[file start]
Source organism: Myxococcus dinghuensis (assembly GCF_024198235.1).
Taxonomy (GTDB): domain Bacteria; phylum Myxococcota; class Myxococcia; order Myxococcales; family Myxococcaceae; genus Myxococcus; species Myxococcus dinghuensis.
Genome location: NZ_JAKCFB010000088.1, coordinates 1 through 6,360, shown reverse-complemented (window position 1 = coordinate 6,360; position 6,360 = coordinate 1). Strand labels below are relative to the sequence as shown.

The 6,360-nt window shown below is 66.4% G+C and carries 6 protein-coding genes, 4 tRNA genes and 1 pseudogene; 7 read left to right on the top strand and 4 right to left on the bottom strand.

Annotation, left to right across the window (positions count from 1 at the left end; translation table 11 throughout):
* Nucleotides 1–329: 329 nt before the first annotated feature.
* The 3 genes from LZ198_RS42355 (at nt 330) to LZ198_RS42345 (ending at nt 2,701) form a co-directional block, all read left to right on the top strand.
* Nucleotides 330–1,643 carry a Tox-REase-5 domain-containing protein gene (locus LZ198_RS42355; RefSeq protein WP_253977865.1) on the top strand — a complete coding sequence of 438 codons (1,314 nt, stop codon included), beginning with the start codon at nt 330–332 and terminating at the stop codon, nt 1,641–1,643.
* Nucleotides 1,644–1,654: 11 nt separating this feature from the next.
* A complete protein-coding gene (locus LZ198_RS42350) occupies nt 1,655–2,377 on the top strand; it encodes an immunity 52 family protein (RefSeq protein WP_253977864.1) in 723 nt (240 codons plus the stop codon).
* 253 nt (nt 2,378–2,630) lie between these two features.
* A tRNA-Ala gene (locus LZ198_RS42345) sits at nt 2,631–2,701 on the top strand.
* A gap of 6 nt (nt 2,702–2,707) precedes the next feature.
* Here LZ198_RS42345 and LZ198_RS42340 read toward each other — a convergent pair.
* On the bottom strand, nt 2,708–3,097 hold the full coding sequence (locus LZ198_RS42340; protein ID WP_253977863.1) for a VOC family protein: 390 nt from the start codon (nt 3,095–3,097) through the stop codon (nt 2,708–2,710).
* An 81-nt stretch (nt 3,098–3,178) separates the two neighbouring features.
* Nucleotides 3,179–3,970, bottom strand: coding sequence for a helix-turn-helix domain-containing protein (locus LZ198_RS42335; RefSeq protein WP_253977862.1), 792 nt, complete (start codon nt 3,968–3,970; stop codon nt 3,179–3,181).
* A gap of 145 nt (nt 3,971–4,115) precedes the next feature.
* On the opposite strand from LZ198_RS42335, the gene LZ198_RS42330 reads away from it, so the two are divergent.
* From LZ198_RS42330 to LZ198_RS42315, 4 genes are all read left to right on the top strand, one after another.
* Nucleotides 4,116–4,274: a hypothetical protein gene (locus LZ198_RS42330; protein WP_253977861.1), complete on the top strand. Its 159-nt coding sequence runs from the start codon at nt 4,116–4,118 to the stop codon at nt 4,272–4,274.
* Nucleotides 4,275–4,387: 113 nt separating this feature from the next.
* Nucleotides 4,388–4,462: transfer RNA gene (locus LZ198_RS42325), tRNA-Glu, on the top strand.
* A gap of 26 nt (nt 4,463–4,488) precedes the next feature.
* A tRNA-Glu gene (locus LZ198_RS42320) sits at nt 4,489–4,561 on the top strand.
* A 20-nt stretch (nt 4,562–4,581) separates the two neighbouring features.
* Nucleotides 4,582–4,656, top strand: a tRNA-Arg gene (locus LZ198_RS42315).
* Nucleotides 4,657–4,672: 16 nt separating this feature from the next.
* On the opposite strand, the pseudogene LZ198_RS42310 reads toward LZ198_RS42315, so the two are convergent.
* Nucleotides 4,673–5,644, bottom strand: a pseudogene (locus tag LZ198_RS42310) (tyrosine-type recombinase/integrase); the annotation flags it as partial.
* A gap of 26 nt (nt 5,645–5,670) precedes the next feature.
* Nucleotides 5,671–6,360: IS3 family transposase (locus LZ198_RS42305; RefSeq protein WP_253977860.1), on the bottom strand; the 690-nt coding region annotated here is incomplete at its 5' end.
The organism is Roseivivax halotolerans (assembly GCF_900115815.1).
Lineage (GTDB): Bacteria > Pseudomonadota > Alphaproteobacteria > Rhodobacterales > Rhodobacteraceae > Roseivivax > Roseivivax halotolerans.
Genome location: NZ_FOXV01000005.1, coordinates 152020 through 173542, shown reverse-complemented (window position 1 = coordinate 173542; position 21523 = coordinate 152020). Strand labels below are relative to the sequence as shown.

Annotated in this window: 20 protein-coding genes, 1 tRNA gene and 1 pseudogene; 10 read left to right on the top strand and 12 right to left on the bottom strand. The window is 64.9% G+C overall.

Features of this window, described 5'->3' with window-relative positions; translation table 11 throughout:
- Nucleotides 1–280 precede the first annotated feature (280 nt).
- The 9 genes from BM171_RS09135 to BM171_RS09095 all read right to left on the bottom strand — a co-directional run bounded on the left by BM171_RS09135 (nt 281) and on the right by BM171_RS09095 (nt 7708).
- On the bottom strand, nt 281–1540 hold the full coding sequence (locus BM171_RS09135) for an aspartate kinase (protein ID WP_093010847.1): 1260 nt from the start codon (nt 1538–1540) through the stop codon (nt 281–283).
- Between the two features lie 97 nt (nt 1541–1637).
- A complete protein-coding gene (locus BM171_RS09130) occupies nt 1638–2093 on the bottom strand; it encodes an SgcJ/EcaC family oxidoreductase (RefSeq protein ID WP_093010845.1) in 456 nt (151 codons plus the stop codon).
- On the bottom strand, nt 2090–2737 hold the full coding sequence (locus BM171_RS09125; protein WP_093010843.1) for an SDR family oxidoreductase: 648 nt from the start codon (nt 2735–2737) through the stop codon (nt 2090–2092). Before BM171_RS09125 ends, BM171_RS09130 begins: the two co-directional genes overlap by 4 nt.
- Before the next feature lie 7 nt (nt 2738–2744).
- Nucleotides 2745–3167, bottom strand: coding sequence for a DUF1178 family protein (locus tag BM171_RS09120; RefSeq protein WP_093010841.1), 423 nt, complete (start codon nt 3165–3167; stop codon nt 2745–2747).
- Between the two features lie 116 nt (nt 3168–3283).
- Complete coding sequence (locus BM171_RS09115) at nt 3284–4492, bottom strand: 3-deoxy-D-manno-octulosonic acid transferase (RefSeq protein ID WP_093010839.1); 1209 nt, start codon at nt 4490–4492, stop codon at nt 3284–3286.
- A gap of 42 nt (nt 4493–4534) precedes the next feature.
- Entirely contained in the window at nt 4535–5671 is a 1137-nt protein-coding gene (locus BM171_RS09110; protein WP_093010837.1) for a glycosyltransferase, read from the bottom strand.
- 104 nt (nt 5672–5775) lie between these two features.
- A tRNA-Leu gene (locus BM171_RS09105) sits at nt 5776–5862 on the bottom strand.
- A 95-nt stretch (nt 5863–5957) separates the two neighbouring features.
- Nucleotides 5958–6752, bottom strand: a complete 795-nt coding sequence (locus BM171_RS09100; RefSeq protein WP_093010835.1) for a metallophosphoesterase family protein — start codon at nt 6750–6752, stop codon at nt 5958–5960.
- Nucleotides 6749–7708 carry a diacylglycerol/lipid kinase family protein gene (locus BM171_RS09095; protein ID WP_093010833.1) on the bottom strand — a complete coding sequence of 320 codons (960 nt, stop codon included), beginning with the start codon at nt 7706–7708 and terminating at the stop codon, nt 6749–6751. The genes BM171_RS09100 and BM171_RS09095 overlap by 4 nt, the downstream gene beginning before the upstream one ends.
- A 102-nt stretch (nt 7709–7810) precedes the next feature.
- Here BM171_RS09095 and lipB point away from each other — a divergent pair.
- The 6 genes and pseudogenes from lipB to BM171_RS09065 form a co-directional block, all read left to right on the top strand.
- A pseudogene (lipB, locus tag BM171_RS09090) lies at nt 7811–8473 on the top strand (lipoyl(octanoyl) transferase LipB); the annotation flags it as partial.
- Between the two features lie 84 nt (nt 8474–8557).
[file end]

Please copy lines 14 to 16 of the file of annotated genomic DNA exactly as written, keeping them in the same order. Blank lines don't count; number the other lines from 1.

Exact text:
* Here LZ198_RS42345 and LZ198_RS42340 read toward each other — a convergent pair.
* On the bottom strand, nt 2,708–3,097 hold the full coding sequence (locus LZ198_RS42340; protein ID WP_253977863.1) for a VOC family protein: 390 nt from the start codon (nt 3,095–3,097) through the stop codon (nt 2,708–2,710).
* An 81-nt stretch (nt 3,098–3,178) separates the two neighbouring features.